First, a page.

WORK began this week to demolish a Darlington eyesore 56 years after it was built and the first complaints were lodged about its unattractiveness.

The building coming down is the Magnet Bowl, which some might know as Club Lucy’s nightclub and others might remember as a former Sports Direct.

The Northern Echo:

East Street in the late 1960s, before the ring road was built. The Magnet Bowl has just been built on the extreme left of the picture

It is in East Street, behind the library, on land that was last cleared in the early 1960s to allow the inner ring road to sweep through – part of the Peases’ woollen mill was on there originally.

It was built in 1966 and before it opened, there were complaints about the unattractiveness of the blank wall overlooking Lower Priestgate. Developers gave assurances that when it was completed, the wall would not be visible, but even to the building’s dying day, the blank wall is very visible, and very ugly.

The Northern Echo:

East Street with the Magnet Bowl in 1967

The Magnet Bowl opened on May 11, 1966, at the height of the tenpin bowling craze.

Man has rolled a ball at pins on the ground since time immemorial, but the first standard versions of the game in the 17th and 18th centuries involved nine pins arranged in a square.

The game crossed from Europe to America where it was hijacked by gamblers. In a moral panic in the 1830s, many US states banned it.

In 1841, Connecticut passed a law specifically banning the ownership of ninepin bowling alleys – but this meant that an alley with a different number of pins was not illegal. So someone bent the law by arranging ten pins in an equilateral triangle, and the perfectly legal tenpin bowling was created.

In fact, with an extra element of jeopardy if the bowler gets the angles wrong, tenpin became the game of choice in the US.

It didn’t catch on in Europe until after the Second World War, which suggests it was American troops that brought it over. The first World Tenpin Bowling Championships were held for men in Helsinki in Finland in 1954, and women joined them for the championships in Mexico City in 1963.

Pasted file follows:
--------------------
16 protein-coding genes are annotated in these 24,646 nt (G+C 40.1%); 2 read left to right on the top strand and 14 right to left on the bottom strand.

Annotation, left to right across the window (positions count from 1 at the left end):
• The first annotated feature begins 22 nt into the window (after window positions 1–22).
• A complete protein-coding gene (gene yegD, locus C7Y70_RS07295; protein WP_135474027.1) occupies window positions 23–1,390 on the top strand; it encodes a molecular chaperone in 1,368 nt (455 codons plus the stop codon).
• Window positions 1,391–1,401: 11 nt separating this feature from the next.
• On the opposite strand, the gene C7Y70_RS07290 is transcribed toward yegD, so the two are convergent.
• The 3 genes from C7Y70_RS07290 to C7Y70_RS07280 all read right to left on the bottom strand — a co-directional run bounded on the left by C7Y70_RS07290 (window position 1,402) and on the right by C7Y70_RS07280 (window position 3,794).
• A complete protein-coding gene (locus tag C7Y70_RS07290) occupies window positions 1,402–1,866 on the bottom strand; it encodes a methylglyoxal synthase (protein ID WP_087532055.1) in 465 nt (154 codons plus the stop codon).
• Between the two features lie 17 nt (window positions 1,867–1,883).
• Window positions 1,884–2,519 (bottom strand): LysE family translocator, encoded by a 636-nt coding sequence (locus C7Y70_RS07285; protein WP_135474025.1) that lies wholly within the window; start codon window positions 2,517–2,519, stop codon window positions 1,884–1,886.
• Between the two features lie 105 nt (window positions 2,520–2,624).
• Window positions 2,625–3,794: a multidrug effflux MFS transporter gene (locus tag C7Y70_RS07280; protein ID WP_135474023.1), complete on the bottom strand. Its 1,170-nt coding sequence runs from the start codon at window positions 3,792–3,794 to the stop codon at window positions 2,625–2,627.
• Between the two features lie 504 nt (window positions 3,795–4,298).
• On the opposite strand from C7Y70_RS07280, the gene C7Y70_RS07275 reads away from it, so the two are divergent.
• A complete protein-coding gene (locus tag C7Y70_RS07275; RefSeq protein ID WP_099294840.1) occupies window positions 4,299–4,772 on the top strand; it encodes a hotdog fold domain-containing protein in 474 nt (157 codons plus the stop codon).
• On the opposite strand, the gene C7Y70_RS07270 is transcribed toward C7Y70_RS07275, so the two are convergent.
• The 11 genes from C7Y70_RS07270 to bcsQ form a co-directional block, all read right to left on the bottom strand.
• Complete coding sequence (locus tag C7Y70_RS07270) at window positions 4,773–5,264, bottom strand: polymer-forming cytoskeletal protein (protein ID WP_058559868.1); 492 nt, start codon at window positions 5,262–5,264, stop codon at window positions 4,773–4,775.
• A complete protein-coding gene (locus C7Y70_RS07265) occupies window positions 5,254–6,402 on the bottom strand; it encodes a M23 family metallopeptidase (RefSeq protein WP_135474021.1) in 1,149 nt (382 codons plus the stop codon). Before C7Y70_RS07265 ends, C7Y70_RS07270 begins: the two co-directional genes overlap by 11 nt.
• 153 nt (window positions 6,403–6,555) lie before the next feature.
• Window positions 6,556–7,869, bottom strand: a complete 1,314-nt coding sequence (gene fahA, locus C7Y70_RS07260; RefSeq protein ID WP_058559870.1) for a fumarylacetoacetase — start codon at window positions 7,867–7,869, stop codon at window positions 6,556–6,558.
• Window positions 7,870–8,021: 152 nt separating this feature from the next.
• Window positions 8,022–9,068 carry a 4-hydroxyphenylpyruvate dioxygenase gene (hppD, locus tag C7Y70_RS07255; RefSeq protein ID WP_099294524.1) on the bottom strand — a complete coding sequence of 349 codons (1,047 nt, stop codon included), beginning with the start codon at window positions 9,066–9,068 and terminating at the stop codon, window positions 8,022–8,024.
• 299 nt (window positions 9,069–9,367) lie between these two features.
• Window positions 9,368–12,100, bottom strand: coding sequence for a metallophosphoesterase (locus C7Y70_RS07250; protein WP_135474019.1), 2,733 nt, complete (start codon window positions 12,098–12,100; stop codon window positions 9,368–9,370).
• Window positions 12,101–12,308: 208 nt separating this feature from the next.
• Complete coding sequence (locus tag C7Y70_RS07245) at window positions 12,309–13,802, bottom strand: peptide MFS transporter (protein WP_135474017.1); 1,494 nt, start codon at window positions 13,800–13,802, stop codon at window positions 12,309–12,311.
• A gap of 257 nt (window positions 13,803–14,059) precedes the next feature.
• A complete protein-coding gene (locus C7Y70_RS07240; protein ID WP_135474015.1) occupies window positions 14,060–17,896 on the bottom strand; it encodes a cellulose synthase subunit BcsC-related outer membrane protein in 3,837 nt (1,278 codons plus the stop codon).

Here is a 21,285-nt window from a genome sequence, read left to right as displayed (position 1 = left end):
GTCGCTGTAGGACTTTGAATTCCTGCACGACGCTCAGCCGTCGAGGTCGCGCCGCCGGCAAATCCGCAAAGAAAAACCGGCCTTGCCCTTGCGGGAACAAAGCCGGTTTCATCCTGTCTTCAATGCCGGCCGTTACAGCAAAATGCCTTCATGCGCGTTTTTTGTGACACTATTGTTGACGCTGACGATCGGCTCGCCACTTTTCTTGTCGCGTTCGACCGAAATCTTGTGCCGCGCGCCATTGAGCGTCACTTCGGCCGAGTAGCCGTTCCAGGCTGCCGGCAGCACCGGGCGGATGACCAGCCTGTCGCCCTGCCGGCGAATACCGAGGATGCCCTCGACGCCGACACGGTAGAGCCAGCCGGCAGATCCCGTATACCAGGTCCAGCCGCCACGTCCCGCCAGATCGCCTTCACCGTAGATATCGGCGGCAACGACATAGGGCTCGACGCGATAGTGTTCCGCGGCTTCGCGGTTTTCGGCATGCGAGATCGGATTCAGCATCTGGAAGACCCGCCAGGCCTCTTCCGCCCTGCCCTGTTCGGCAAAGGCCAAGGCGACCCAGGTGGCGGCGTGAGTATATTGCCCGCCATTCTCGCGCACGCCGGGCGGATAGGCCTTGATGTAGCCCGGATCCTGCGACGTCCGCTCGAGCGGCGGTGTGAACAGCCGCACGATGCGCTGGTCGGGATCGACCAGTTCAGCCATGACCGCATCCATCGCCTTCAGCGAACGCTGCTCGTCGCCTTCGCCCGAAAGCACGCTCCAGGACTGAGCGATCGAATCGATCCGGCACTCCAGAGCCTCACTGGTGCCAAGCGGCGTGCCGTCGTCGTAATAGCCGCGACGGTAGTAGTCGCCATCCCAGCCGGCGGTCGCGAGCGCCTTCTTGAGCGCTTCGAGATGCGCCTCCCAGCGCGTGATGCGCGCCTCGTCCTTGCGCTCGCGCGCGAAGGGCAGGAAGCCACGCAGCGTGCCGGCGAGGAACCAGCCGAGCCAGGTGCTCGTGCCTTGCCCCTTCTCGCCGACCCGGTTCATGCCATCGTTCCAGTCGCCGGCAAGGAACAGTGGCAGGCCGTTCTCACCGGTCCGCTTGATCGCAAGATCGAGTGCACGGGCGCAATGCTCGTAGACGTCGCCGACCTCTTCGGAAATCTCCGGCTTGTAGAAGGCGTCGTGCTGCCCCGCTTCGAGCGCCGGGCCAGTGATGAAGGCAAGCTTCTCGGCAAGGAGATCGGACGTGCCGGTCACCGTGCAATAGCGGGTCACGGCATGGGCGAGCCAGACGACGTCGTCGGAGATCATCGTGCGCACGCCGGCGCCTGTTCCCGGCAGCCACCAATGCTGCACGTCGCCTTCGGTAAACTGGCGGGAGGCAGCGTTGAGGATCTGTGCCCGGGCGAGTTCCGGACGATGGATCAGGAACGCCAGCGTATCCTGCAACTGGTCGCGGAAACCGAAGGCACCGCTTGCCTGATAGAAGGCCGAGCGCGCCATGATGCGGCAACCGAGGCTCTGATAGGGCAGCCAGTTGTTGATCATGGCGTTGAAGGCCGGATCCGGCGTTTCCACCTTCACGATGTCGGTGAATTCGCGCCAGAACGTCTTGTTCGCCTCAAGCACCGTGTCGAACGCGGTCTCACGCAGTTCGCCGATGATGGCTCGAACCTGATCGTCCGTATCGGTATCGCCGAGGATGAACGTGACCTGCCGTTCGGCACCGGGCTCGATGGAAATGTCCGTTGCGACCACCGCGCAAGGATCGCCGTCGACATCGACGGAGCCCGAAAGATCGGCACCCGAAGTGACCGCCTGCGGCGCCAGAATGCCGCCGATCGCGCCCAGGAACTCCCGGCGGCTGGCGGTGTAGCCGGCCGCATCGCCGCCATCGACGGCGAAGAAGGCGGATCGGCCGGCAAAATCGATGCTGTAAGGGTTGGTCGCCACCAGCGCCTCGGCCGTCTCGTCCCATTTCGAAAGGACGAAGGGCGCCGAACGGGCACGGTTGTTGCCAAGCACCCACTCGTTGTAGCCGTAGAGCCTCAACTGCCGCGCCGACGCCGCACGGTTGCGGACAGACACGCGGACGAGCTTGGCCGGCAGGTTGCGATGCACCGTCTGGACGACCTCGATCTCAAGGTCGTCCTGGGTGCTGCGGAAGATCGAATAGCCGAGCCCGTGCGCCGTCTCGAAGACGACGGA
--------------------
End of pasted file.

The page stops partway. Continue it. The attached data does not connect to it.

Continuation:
Tenpin bowling fitted in with the American rock-n-roll zeitgeist of the 1960s, and 160 alleys sprung up all over the country, many of them built by chains, like the Magnet Bowl.

The Northern Echo:

The Magnet Bowl in 1967

The Northern Echo even started a weekly bowling column, called Ten Pin Talk, with news from around the rinks. This included that on the Darlington alley’s first birthday it was going to host the “biggest single day, five-man tournament yet staged in Britain” with Vaux breweries putting up a staggering £200 first prize.

The Northern Echo: Magnet Bowl ten pin

The logo from the Echo's hot and happening Ten Pin Talk column

The Northern Echo:

The Darlington club was managed by Brian Graham (above, in the Magnet Bowl), an expert bowler, who set up a Pentecostal church in an old Co-op on Firthmoor and then emigrated with his wife, Ann, to Cincinnati, in the US, to become a full-time preacher.

The Northern Echo: Magnet Bowl team 1967

A Magnet Bowl team in 1967 - possibly the youngsters who won the national title

Darlington bowlers did well on a national level: in November 1967, a team of six 16-year-olds won the London Junior Invitational Tournament at the Ambassador Bowl in Hounslow with a pinfall of 5,644, and two female bowlers – Kay Metcalf and Ena Prattley – represented England at international level.

The Northern Echo: Magnet Bowl ten pin

The Tsukuri Agents, a team that was based at the Magnet Bowl. Their big grudge match was against the Club Fiesta bowlers from Stockton

Yet this craze was very short lived. The Magnet Bowl closed on February 20, 1970, at a time when nearly all of the region’s bowls were also shutting – they were tumbling like ninepins.

Since then, the East Street building has struggled to find a reason to exist, although its upstairs’ nightclub, Club Lucy’s, was a mainstay of the town’s nightlife until it closed around 2010.

The Northern Echo: Work is getting underway to demolish the former Sports Direct warehouse in East Street, Darlington Picture: SARAH CALDECOTT

Demolition begins at the old Magnet Bowl this week

OTHER North East tenpin bowling alleys: Brunswick Bowl, Billingham (1963-1970); Excel Bowl, Westgate Road, Newcastle (opened 1963 in an old theatre, and the only alley in our 1960s survey that is still going); Dogs Bowl, South Shields (1963-70: was it part of a leisure complex that included a greyhound stadium?); Excel Bowl, Sunderland (1964-2011); Redcar Bowl (1965-69, demolished 2014); Top Rank Bowl, Gateshead (1965-1970); Excel Bowl, Linthorpe, Middlesbrough (1965-about 1970). There must have been others. Please let us know about any other missed alleys, or if you can us any stories from Darlington's Magnet Bowl.